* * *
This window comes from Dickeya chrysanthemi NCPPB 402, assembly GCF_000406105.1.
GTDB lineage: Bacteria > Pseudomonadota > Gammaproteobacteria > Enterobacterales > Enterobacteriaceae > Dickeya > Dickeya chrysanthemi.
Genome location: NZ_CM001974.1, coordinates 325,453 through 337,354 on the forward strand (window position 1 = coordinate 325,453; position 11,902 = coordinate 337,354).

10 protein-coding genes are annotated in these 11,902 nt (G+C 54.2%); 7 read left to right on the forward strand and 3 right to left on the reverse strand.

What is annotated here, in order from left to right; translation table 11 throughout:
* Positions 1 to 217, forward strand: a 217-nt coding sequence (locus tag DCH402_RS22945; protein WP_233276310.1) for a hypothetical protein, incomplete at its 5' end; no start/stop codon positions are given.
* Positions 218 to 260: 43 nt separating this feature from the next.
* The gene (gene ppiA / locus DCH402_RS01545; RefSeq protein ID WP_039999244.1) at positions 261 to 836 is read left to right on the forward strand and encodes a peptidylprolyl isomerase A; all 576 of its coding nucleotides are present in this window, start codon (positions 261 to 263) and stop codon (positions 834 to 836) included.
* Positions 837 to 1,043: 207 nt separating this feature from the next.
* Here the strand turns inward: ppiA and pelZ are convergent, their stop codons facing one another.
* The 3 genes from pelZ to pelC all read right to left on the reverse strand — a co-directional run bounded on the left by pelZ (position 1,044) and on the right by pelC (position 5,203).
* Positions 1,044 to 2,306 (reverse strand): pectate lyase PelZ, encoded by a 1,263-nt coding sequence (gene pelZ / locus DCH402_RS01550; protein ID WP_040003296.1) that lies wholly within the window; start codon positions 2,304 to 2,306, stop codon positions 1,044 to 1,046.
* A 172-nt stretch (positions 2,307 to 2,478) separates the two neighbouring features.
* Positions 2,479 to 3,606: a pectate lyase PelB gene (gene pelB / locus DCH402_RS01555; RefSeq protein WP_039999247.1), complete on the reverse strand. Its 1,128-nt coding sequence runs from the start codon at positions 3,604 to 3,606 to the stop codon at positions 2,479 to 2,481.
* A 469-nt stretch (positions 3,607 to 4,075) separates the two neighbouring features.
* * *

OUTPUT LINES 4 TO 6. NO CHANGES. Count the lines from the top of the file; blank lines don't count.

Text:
10 protein-coding genes are annotated in these 11,902 nt (G+C 54.2%); 7 read left to right on the forward strand and 3 right to left on the reverse strand.

What is annotated here, in order from left to right; translation table 11 throughout:
* Positions 1 to 217, forward strand: a 217-nt coding sequence (locus tag DCH402_RS22945; protein WP_233276310.1) for a hypothetical protein, incomplete at its 5' end; no start/stop codon positions are given.